I am and avid amateur astronomer and intellectual property attorney in Pasadena, California and I am a Rising Star as rated by Super Lawyers Magazine.  As a former Chief Petty Officer in the U.S. Navy, I am a proud member of the Armed Service Committee of the Los Angeles County Bar Association working to aid all active duty and veterans in our communities. Connect with me on Google +

Norman

Zombie Comets.

A team of astronomers from the University of Anitoquia, Medellin, Colombia, have discovered a graveyard of comets.

They also found out that some of these comets, inactive for millions of years, have returned to life as the so called ‘Lazarus comets’.  I like Zombie Comets better, but I didn’t discover them, so no zombie comets. 🙁

I understand that the biblical reference to Lazarus is appropriate, but I think zombie comets are far more satisfying.

There is ample precedent for zombie (or xombie depending on your preference) comets.  For centuries comets have been the harbingers of ill times and foreboding, omens of death, or coming catastrophes.

The team started looking for the origin of 12 active comets that have been discovered in the asteroid main belt region between Mars and Jupiter.”We found a graveyard of comets,” exclaims Professor Ferrín. He adds: “Imagine all these asteroids going around the Sun for aeons, with no hint of activity. We have found that some of these are not dead rocks after all, but are dormant comets that may yet come back to life if the energy that they receive from the Sun increases by a few per cent.”  This is easily achieved due to the gravitational pull of Jupiter that can change their orbit just enough to get that extra sunlight needed to ex-gas and begin moving on their own.

This is what happened to the twelve lazarus comets and the energy from the Sun was enough to raise them from the dead like a Phoenix! Phoenix comets?

Nah, I still like zombie comets.

 

– Ex astris, scientia –

I am and avid amateur astronomer and intellectual property attorney in Pasadena, California and I am a Rising Star as rated by Super Lawyers Magazine.  As a former Chief Petty Officer in the U.S. Navy, I am a proud member of the Armed Service Committee of the Los Angeles County Bar Association working to aid all active duty and veterans in our communities. Connect with me on Google +

Norman

Here’s Messier in your eye.

Hubble Space Telescope has captured a new image of nearby spiral galaxy Messier 61 (M61), AKA NGC 4303.

M61 is only 55 million light-years away from Earth, it is about the size of our Milky Way galaxy (depending on whom you ask), and is about a 100,000 light-years.

M61 is an active galaxy with six supernovae observed within the last 100 years or so.

Hubble took this image as M61 was face-on. The spiral arms are very detailed.  The outer arms, seen in blue, are stellar nurseries where stars are being formed.

Messier 61 is part of the Virgo (just like me!) Galaxy Cluster, a massive group of galaxies in the constellation of Virgo (the Virgin – not so much like me in many respects).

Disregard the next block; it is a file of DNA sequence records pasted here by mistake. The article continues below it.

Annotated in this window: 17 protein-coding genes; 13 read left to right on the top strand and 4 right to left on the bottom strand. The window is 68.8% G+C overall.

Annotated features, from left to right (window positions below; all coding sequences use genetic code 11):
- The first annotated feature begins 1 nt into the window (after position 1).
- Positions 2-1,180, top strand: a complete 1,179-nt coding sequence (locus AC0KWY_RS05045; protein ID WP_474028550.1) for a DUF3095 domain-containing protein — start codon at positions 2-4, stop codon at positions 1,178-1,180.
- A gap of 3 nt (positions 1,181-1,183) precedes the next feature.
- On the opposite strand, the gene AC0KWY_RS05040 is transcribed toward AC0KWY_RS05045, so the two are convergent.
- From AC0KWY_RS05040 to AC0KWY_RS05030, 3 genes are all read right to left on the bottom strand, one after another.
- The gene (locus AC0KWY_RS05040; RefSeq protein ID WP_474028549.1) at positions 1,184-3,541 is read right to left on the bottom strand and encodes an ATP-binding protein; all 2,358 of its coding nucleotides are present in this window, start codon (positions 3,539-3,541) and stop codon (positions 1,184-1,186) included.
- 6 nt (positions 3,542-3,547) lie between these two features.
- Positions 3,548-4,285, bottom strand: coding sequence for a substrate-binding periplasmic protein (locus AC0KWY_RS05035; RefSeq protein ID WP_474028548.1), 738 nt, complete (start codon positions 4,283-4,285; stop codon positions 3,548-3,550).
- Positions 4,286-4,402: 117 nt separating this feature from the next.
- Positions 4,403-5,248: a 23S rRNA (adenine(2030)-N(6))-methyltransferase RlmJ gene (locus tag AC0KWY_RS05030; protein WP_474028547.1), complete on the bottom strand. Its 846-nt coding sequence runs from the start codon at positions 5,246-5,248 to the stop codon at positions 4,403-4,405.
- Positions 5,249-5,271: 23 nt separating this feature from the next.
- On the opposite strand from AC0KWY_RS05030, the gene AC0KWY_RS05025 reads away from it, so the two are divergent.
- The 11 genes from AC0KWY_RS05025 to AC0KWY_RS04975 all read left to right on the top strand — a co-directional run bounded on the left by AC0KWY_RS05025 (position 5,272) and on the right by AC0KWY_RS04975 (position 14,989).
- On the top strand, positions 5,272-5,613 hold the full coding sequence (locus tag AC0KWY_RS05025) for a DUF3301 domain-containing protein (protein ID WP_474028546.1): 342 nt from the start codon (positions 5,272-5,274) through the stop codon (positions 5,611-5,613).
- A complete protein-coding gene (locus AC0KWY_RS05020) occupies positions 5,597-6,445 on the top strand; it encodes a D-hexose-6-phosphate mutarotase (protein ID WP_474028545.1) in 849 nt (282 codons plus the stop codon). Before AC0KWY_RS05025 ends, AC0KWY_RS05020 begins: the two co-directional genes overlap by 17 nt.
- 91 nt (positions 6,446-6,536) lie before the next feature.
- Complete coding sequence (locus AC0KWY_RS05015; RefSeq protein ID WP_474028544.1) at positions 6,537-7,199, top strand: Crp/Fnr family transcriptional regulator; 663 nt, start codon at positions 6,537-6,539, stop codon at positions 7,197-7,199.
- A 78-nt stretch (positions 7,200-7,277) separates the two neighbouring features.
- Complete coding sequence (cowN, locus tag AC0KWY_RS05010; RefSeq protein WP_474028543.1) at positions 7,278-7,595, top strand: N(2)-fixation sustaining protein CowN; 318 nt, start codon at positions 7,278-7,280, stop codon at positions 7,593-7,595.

Galaxy clusters (groups of galaxies) are some of the biggest structures in the Universe. The Virgo Cluster has over 1300 (and up to 2000) galaxies.

The Virgo Cluster also forms the central region of a Local Supercluster.  As the name suggests, it is an even bigger grouping of galaxies.

– Ex astris, scientia –

I am and avid amateur astronomer and intellectual property attorney in Pasadena, California and I am a Rising Star as rated by Super Lawyers Magazine.  As a former Chief Petty Officer in the U.S. Navy, I am a proud member of the Armed Service Committee of the Los Angeles County Bar Association working to aid all active duty and veterans in our communities. Connect with me on Google +

Norman

Cluster Spacecraft Detects Elusive Space Wind

High Wind Weather Warning!

Scientists have found conclusive proof that space wind exists.  Space wind theory was first postulated more than 20 years ago.

Data from the European Space Agency’s Cluster spacecraft detected plasmaspheric wind.

The plasmaspheric wind helps cause the loss of the plasmasphere, a region above Earth’s atmosphere, but below the magnetoshpere.

The data shows that there is a slow but steady wind, releasing about 2.2lbs (1 kg) of plasma every second into the outer magnetosphere.  About 100 tons (90 metric tons) every day, or one aircraft carrier every 10 days!

The plasmasphere is filled with charged particles.  Scientists analyzed the properties of these charged particles to detect the wind.


The plasmasphere, the most important plasma reservoir inside the magnetosphere, plays a crucial role in governing the dynamics of Earth’s radiation belts. These present a radiation hazard to satellites and to astronauts travelling through them. The plasmasphere’s material is also responsible for introducing a delay in the propagation of GPS signals passing through it.

 

– Ex astris, scientia –

I am and avid amateur astronomer and intellectual property attorney in Pasadena, California and I am a Rising Star as rated by Super Lawyers Magazine.  As a former Chief Petty Officer in the U.S. Navy, I am a proud member of the Armed Service Committee of the Los Angeles County Bar Association working to aid all active duty and veterans in our communities. Connect with me on Google +

Norman